Israel PM vows 'no one will stop us' on Gaza war's 100th day
Israeli Prime Minister Benjamin Netanyahu, whose government has faced growing international pressure over the killings of civilians in Gaza, vowed that "no one will stop us" as Israeli strikes pounded Gaza on the 100th day of the war.
The conflict has created a dire humanitarian crisis for the 2.4 million people in Gaza, the United Nations and aid groups warn, and reduced much of the coastal strip to rubble.
Gaza's government media office said Sunday that "more than 100 people were martyred in the attacks last night until 6:00 am in all areas of the Gaza Strip".
Fears that the conflict could spread across the wider region grew when new strikes hit Iran-backed Houthis in Yemen on Saturday, after the rebels warned of more attacks on what they deem Israeli-linked Red Sea shipping.
US and British forces bombed Yemen to stop the drone and missile attacks on Israeli-linked vessels launched by the Houthis, who say they are acting in solidarity with Gaza.
On the Israel-Lebanon border, which has seen regular exchanges of fire with Hamas ally Hezbollah, the Israeli army said it killed four gunmen who had crossed the frontier and "fired at the forces".
Troops patrolling the Har Dov area - Israel's term for the disputed Shebaa Farms district near the annexed Golan Heights - "engaged and responded with live fire", a statement said, adding that "four terrorists were killed".
Israel's renewed attacks on Gaza began when Hamas launched an unprecedented attack on 7 October, which resulted in about 1,140 deaths in Israel, according to an AFP tally based on official figures.
Hamas also seized about 250 hostages, 132 of whom Israel says remain in Gaza, including at least 25 believed to have been killed by Israeli fire.
Israel launched a relentless military campaign that has killed at least 23,843 people in the Palestinian territory, mostly women and children, according to the Gaza health ministry.
After the International Court of Justice in The Hague heard arguments that accused Israel of breaching the UN Genocide Convention, Netanyahu insisted that Israel will "continue until victory".
"No one will stop us - not The Hague, not the Axis of Evil and no one else," he said at a televised news conference on Saturday, referring to the Iran-aligned "axis of resistance" groups in Lebanon, Syria, Iraq and Yemen.
"I say this, on your behalf, to every world leader who I speak with - we will not compromise and we will not stop. We are continuing until victory; we have no other choice," he added.
The Israeli military said on Sunday its forces had struck rocket launching pits in the territory's north and hit targets across the Gaza Strip including the main southern city Khan Yunis.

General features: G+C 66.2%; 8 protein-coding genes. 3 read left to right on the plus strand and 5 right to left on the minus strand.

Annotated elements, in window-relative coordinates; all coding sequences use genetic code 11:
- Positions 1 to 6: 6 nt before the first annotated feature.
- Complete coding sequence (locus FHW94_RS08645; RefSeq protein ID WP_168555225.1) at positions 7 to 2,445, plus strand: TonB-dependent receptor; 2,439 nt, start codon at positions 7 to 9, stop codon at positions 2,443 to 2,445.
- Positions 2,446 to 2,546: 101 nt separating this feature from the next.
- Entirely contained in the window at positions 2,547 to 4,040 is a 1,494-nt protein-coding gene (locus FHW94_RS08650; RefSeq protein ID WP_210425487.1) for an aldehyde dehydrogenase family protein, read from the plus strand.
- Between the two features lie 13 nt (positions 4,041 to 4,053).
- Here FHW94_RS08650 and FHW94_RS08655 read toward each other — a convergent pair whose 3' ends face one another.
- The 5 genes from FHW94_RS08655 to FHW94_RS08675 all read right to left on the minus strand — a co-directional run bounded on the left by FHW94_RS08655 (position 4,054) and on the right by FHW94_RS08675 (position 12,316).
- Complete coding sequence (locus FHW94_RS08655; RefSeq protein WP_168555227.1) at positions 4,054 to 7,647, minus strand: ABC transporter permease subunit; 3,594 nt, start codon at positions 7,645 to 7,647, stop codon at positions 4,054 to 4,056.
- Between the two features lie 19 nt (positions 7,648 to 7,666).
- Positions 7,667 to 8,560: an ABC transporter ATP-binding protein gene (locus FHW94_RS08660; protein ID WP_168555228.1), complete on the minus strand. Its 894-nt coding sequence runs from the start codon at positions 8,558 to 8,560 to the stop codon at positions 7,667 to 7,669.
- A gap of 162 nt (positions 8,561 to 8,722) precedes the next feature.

Hamas's military wing the Izz ad-Din al-Qassam Brigades reported "clashes with Zionist [Israeli] forces" in Khan Younis.
Further south near the border with Egypt, 80-year-old Palestinian Nimma al-Akhras said a strike had destroyed her house in Rafah.
"We started to scream and I couldn't move," she recounted, "but someone pulled me out and put me on a cart."
In Israel, Netanyahu's government has faced growing calls to rescue the captives who have now been held in Gaza for 100 days, with thousands rallying in Tel Aviv on Saturday to demand action.
"We will continue to come here week after week until everybody is released," Edan Begerano, 47, told AFP.
Bashir al-Zayadna, whose uncle Youssef and cousin Bilal were taken hostage on October 7, said their return "is 100 days too late".
"Everyone should be back home," he said. "The war should end... I wish to be able to hug them, to be able to tell them it's all over."
Separately, a smaller anti-war rally drew about 100 people, with protesters brandishing signs saying "Revenge is not victory" and "No to the occupation".
Israel, which after years of blockading Gaza imposed a total siege as the fighting began, has repeatedly claimed that its ground forces have gained control over the territory's north.
As the war drags on, army chief Herzi Halevi said "we are fighting for our right to live here in safety".
Halevi said "increased military pressure" on Hamas was the only way to secure the release of hostages, and dismissed "extortion attempts for a ceasefire that seemingly will not bring about real results".
At Rafah's Al-Najjar hospital, mourners prayed near the bodies of slain relatives.
One man, Bassem Araf, held up a photo of a child and said: "She died hungry... This is the resistance they are targeting in Gaza, just children."
The Gaza Strip's people suffer acute shortages of food, water, medicine and fuel, and the health system is collapsing.
"The massive death, destruction, displacement, hunger, loss and grief of the last 100 days are staining our shared humanity," said Philippe Lazzarini, head of the UN agency for Palestinian refugees UNRWA, during a visit to Gaza on Saturday.
He warned an entire generation of children in Gaza were being "traumatised", diseases were spreading and the clock was "ticking fast towards famine".
Winter rains have exacerbated the dire conditions for 1.9 million Palestinian displaced by the violence, according to UN estimates.
Telecommunications have been partially restored in southern Gaza, an AFP reporter in Rafah said, after operator Paltel reported a complete outage on Friday.
Paltel said an Israeli strike killed two of its employees in Khan Yunis while they were repairing the network.
Arab-Israeli lawmaker Ahmad Tibi said on social media three of his relatives had been killed in a strike on central Gaza's Nuseirat refugee camp.
"May God have mercy of them," he said. "We [will] love life, if we can find a way to it."